Live facial recognition (LFR) technology will be rolled out across specific locations across London, the Metropolitan Police Service has announced.
This will be the first time these cameras will be operational on the streets of the UK capital. The rollout comes after pilots were conducted in London and South Wales.
The news comes as the European Union considers implementing a temporary ban on facial recognition in public places. Civil rights campaigners have long raised concerns about the privacy implications of this type of surveillance spreading in the UK.
In a statement, the Met Police said the use of facial recognition will be deployed to various “specific” locations in London to “help tackle serious crime, including serious violence, gun and knife crime, child sexual exploitation and help protect the vulnerable.”
The technology will help police officers “to try to locate and arrest wanted people,” the statement continued. “This is not a case of technology taking over from traditional policing; this is a system which simply gives police officers a ‘prompt’, suggesting ‘that person over there may be the person you’re looking for,’ it is always the decision of an officer whether or not to engage with someone.”
The specific locations mentioned above have been selected based on “where intelligence suggests we are most likely to locate serious offenders,” per the Met police statement. “Each deployment will have a bespoke ‘watch list,’ made up of images of wanted individuals, predominantly those wanted for serious and violent offences.”
Cameras will be focused on targeted areas to scan pedestrians. Affected areas will have signposts warning about the cameras and officers will also hand out leaflets about the surveillance. LFR will act as a standalone system and won’t be linked to CCTV, body worn video or ANPR.
LIVE FACIAL RECOGNITION | We are using the latest technology to tackle crime and keep Londoners safe.
Live Facial Recognition will assist us locate and identify those wanted by police for violent offences and serious crimes.
— Metropolitan Police (@metpoliceuk) January 24, 2020
Last year, the House of Commons science and technology committee urged authorities to stop trials of facial recognition until a legal framework had been put in place. Mashable reached out to the committee for comment on the most recent news. Sadiq Khan, the mayor of London, has previously expressed concerns over the legality of using facial recognition at a site in King’s Cross, London.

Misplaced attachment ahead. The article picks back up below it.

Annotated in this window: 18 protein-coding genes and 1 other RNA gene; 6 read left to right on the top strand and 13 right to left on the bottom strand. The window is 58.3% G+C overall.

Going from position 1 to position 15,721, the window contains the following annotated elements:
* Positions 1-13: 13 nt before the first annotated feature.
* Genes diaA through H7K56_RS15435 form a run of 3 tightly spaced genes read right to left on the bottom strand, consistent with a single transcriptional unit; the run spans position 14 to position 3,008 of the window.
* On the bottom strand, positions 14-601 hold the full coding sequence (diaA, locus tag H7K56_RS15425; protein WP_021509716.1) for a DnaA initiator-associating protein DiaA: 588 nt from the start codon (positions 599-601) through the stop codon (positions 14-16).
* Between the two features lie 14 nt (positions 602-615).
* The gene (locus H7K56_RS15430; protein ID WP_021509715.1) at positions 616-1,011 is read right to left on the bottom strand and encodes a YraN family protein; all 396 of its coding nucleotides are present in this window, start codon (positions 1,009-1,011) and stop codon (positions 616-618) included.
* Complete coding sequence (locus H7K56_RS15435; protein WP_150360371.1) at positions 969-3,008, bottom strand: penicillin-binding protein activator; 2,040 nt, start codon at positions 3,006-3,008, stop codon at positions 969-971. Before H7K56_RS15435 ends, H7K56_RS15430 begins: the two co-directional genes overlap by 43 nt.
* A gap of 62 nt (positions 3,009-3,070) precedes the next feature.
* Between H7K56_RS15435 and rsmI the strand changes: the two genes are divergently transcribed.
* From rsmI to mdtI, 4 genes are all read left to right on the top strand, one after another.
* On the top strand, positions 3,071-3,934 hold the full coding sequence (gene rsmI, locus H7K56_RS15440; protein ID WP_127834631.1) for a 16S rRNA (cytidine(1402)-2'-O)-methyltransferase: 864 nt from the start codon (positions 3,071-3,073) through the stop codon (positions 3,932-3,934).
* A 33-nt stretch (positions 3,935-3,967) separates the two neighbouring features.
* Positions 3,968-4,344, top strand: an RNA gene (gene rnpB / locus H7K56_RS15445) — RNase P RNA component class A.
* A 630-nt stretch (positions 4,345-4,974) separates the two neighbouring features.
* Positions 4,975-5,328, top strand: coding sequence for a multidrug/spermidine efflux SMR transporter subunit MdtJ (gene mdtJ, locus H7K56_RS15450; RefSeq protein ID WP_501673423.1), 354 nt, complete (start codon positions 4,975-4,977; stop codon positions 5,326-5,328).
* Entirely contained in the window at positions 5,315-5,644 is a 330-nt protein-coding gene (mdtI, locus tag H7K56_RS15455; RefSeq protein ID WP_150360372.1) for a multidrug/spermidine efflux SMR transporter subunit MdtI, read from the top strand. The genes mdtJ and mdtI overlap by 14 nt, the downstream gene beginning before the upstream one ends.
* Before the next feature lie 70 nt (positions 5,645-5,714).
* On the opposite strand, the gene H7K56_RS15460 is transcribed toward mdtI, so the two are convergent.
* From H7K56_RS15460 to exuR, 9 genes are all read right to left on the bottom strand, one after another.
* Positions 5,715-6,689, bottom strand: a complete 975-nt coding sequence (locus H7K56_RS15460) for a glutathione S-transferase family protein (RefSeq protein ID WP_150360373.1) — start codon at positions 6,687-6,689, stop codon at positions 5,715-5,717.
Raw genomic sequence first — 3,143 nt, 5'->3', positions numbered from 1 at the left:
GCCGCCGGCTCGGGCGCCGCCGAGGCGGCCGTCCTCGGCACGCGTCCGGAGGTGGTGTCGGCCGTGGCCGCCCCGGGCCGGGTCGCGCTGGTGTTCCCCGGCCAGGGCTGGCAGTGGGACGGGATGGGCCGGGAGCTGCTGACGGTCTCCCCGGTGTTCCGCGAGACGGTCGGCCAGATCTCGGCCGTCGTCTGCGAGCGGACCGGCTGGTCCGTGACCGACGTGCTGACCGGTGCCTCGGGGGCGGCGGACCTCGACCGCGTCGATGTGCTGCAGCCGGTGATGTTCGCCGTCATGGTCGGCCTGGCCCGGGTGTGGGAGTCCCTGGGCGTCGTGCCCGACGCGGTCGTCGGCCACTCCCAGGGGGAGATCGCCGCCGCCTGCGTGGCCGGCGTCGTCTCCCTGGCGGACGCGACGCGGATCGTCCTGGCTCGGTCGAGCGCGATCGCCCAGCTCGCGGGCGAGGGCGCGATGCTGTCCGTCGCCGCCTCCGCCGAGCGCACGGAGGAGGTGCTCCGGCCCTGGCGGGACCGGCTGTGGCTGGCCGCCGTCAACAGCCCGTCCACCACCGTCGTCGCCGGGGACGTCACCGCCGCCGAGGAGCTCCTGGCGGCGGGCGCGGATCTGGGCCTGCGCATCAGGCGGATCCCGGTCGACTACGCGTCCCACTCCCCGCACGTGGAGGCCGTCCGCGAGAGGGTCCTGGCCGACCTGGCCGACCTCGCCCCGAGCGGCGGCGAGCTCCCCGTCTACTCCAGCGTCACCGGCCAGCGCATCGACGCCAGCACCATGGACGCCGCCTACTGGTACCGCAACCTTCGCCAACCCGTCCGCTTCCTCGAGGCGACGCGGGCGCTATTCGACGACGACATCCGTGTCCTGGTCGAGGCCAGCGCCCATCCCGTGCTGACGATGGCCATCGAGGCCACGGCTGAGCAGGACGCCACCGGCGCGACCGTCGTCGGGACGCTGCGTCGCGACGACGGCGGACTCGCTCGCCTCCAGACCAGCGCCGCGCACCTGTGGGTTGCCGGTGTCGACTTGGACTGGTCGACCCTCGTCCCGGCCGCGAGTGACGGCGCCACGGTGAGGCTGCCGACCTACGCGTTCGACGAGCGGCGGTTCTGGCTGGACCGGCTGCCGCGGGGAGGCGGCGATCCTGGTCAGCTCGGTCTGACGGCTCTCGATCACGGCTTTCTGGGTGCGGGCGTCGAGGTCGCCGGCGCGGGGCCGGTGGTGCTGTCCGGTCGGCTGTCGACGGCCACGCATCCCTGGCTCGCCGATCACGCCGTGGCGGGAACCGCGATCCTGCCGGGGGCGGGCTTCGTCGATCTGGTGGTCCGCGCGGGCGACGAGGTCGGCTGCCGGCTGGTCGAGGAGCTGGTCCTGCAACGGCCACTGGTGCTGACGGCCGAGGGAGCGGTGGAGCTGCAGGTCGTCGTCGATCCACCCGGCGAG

The Met Police’s Assistant Commissioner Nick Ephgrave, said he believed the police “have a duty to use new technologies to keep people safe in London.”
“Independent research has shown that the public support us in this regard,” he added. “Prior to deployment we will be engaging with our partners and communities at a local level.
“We are using a tried-and-tested technology, and have taken a considered and transparent approach in order to arrive at this point. Similar technology is already widely used across the UK, in the private sector. Ours has been trialled by our technology teams for use in an operational policing environment.”
The UK’s data protection watchdog, the Information Commissioner’s Office (ICO), conducted an investigation into how police use LFR in Oct. 2019. They found that there was “public support for police use of LFR but also that there needed to be improvement in how police authorised and deployed the technology” in order to address privacy concerns and retain public trust. In a statement, the ICO said the Met Police has incorporated its advice into its planning and prep for LFR use.
That said, the ICO called on the government to bring into force a legal code to LFR. “This is an important new technology with potentially significant privacy implications for UK citizens,” read the ICO statement. “We reiterate our call for Government to introduce a statutory and binding code of practice for LFR as a matter of priority.”
Having a code of practice will “ensure consistency” in how police use LFR. “We believe it’s important for government to work with regulators, law enforcement, technology providers and communities to support the code,” the statement said.